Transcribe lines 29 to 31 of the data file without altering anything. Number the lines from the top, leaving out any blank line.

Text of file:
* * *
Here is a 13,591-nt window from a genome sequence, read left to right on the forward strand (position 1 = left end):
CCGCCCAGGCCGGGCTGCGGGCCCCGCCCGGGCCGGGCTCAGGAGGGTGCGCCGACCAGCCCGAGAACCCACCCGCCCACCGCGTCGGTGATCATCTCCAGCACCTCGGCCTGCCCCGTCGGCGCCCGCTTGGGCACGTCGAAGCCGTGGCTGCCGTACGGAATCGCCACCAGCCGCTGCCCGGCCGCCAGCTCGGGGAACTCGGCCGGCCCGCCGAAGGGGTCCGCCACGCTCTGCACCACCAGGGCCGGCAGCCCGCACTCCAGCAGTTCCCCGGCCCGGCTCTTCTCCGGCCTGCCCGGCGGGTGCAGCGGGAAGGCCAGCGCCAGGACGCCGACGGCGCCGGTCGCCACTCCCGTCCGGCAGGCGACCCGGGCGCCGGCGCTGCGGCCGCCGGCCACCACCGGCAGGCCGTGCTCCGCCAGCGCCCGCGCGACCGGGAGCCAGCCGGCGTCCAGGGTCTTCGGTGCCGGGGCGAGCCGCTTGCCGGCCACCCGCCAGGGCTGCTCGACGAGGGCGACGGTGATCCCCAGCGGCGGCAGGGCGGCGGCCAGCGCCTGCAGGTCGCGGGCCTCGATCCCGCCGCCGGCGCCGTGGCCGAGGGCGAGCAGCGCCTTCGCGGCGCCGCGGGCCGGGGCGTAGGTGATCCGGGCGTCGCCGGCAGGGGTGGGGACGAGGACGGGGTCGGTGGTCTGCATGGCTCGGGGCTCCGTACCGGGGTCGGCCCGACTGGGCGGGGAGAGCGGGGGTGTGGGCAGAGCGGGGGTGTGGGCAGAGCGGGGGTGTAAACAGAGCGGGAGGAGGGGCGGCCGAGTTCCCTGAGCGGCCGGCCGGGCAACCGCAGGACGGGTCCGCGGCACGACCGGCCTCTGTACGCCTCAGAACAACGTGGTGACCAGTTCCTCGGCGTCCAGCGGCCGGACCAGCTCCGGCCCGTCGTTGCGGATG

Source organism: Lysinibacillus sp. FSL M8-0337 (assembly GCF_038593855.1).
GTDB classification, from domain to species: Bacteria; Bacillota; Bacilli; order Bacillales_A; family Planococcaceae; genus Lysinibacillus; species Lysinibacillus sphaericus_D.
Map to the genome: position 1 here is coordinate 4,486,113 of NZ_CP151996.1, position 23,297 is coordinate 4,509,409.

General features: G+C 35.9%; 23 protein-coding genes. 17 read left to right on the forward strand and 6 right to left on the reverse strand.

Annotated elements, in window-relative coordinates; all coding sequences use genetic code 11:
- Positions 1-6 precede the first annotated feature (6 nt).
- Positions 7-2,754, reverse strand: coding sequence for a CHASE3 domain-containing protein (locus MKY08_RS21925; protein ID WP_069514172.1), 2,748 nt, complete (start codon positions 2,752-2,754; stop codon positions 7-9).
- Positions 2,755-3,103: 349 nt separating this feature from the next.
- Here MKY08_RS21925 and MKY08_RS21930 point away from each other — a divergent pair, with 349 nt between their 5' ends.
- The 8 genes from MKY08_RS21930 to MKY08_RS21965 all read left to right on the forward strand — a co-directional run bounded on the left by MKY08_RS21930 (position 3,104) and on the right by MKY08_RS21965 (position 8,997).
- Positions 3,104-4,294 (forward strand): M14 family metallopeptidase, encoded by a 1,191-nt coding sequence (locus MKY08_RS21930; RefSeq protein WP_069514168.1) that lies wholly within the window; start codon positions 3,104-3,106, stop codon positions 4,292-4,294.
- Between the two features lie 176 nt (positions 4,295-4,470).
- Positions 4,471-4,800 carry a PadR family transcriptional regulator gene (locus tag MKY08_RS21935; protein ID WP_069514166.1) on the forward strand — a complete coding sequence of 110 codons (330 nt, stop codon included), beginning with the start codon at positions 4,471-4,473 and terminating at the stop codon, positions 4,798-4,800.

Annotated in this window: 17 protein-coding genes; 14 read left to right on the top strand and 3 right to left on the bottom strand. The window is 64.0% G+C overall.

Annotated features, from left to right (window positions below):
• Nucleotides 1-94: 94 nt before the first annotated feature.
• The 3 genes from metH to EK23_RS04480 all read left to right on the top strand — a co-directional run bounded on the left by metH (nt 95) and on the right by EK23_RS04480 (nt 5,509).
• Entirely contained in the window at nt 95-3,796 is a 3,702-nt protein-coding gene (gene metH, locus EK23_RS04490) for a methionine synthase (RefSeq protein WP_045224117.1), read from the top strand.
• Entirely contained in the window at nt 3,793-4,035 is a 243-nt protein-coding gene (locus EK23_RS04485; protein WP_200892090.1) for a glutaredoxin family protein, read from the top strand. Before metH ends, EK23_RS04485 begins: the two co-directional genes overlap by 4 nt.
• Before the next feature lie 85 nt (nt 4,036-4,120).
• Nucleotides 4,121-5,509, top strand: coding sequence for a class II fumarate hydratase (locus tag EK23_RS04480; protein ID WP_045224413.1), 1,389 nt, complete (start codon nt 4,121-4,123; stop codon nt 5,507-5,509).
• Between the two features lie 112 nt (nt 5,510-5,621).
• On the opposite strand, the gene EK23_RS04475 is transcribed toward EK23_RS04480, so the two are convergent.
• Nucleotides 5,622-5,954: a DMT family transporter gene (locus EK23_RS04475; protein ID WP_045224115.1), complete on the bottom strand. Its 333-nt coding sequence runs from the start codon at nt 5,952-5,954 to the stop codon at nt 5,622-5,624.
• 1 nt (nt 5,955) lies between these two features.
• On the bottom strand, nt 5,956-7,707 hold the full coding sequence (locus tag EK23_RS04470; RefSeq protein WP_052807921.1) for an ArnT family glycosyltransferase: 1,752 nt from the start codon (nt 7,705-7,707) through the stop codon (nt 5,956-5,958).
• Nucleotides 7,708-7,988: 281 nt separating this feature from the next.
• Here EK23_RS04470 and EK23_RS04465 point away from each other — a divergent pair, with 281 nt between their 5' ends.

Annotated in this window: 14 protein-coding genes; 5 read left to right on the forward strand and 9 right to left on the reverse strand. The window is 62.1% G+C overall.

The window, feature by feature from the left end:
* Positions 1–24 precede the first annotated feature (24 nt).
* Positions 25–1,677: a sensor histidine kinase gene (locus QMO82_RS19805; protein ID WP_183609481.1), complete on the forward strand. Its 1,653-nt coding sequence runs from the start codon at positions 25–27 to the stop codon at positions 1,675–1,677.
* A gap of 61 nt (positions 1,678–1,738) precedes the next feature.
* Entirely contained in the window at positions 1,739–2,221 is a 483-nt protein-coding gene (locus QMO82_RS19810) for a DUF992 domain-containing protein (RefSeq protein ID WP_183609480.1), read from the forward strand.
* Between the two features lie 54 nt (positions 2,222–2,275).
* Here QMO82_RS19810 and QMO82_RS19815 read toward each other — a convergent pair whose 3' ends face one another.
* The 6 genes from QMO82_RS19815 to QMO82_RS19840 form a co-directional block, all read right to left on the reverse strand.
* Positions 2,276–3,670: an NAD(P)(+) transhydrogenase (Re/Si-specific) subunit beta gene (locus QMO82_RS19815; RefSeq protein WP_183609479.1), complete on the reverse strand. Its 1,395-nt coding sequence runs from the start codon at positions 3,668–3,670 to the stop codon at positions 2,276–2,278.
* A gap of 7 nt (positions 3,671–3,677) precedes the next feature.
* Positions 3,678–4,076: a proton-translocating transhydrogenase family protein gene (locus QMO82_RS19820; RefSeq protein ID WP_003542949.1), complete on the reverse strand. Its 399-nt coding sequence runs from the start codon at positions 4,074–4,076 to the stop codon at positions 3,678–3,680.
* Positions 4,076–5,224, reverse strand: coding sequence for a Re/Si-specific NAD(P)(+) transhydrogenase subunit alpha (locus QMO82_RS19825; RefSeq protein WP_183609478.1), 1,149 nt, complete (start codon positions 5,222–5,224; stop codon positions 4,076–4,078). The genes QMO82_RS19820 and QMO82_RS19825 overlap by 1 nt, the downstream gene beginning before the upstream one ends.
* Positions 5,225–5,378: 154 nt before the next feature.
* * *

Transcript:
• Nucleotides 7,708-7,988: 281 nt separating this feature from the next.
• Here EK23_RS04470 and EK23_RS04465 point away from each other — a divergent pair, with 281 nt between their 5' ends.

Annotated in this window: 14 protein-coding genes; 5 read left to right on the forward strand and 9 right to left on the reverse strand. The window is 62.1% G+C overall.